From Strain Theory to Strained Peas

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I’m a stay-at-home parent.  That’s a bit odd for me to write, because I don’t think of myself as a stay-at-home parent.  I think of myself as a college teacher.  But I had a baby sixteen months ago and I haven’t taught a college course since before that baby was born.  Hmm.  Is that cognitive dissonance?

I’ve been struggling a bit with my role as a full-time mother.  It’s not that I don’t love being home with C.  I do.  And I appreciate that I’m fortunate enough to have the means to stay home with her.  She’ll only be little once, and I have the rest of my life to work.

But sometimes, when I think about my former life, I feel wistful.  Because even though teaching was often difficult, stressful, and frustrating, it was never dull.

I’ve taught a variety of courses (Sociology, Political Science, English, Research Methods) to a wide range of students, but my favourite experience was always teaching Criminology to Policing students.

Photo via Simon Fraser University

As a Criminology instructor, I was fortunate enough to meet a Forensic Anthropologist, who investigates suspicious fires and skeletal remains.  He has some grisly stories to tell.  I’ve worked with a detective who has served in every policing branch you can imagine, from Homicide to Guns and Gangs to White Collar Crime.  He has even gone undercover.  Some of my colleagues worked on very high profile cases, like the Bernardo case.  I’ve spoken with the investigator who elicited the murder confession from former Colonel Russell Williams.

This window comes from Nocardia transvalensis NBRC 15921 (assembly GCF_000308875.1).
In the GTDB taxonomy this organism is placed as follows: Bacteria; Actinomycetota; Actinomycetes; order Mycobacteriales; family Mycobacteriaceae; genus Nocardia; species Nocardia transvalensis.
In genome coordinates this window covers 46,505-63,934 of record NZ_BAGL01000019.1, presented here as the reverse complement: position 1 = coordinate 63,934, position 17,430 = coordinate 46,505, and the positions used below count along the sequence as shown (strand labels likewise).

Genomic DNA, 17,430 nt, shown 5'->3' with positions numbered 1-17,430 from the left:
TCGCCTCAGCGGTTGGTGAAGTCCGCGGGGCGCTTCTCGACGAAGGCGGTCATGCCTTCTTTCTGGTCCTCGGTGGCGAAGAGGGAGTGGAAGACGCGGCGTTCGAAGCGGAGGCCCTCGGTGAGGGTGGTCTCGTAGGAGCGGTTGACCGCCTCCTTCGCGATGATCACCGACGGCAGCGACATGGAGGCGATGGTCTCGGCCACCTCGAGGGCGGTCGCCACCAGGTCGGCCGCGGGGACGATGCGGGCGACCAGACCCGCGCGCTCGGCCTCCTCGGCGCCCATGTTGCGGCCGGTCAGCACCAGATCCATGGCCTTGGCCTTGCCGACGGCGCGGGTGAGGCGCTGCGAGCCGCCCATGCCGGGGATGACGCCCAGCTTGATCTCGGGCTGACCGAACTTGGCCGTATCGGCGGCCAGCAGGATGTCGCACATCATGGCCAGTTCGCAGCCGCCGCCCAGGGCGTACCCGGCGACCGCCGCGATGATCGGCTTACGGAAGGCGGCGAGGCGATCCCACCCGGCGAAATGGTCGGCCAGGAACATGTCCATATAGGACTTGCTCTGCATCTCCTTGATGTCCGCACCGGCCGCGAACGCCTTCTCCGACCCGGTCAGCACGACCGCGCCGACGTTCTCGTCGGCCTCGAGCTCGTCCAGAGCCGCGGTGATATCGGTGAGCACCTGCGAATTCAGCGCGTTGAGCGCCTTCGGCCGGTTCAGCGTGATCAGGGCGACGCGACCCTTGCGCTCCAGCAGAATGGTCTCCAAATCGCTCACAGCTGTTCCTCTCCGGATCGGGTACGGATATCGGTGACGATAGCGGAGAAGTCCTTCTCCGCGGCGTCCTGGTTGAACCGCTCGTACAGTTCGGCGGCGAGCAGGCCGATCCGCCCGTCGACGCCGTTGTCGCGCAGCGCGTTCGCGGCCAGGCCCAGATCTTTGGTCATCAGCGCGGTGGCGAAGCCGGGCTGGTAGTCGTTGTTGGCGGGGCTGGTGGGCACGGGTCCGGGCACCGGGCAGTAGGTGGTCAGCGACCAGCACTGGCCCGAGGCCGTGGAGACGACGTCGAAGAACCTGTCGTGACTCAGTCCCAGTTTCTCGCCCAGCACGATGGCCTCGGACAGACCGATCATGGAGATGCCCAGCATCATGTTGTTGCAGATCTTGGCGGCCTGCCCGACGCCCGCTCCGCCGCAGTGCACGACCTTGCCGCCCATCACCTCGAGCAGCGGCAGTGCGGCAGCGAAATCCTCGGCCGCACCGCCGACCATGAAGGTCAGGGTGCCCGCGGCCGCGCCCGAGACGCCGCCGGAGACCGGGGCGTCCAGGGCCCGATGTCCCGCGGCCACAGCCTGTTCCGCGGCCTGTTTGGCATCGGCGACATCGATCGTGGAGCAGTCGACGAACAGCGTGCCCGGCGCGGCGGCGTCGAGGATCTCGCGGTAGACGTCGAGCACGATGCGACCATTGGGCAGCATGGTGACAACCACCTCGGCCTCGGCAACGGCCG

I now spend a large portion of my day building block towers and reading Barnyard Dance*.

I realized recently that I still needed to work and to give back, despite my decision to stay home with my daughter.  I’m not going back to teaching right away, but I have found a way to contribute that, I think, would work for a lot of parents in my position.  I joined the Board of Directors for a local non-profit organization.

This is why I think volunteering on a Board of Directors is a great idea for parents in a similar situation:

1) The hours are parent-friendly.  Meetings are usually in the evening and are typically held once (maybe twice) a month.  This is quite manageable, even if you have young children at home.

2) Giving back to the community is important.  It also sets a good example for kids.  I want C to be a responsible, involved citizen one day.

3) It’s a way to keep some work-related skills up to date.  It can combat the dreaded baby-brain that sometimes goes along with stay-at-home parenthood.

4) It’s a small step toward making the community a better place for the next generation.  This was always important to me but it has become even more so since having C.

I realize that not every stay-at-home parent is able to make this sort of commitment, but if you are, please consider it.  It’s a great way to give back.

*Barnyard Dance is an excellent book, the first 250 times you read it.

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